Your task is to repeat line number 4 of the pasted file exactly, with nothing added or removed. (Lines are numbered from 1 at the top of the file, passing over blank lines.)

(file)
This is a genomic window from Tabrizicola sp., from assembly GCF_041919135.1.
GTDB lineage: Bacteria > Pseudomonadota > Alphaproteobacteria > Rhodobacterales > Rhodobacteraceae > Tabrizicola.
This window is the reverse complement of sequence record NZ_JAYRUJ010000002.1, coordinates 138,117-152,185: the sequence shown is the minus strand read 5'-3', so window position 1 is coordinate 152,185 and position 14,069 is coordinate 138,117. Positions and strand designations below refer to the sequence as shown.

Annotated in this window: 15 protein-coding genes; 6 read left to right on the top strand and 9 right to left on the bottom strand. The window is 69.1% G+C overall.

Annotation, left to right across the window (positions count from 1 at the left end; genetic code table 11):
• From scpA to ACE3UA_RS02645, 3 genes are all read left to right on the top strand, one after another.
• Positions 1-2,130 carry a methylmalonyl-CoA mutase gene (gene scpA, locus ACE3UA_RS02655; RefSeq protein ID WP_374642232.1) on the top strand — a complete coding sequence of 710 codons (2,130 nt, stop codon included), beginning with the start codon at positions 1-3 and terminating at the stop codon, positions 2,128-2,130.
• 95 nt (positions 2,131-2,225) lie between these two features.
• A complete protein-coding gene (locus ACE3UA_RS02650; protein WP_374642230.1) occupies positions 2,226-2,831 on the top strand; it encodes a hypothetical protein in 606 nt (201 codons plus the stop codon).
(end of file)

Annotated in this window: 15 protein-coding genes; 6 read left to right on the top strand and 9 right to left on the bottom strand. The window is 69.1% G+C overall.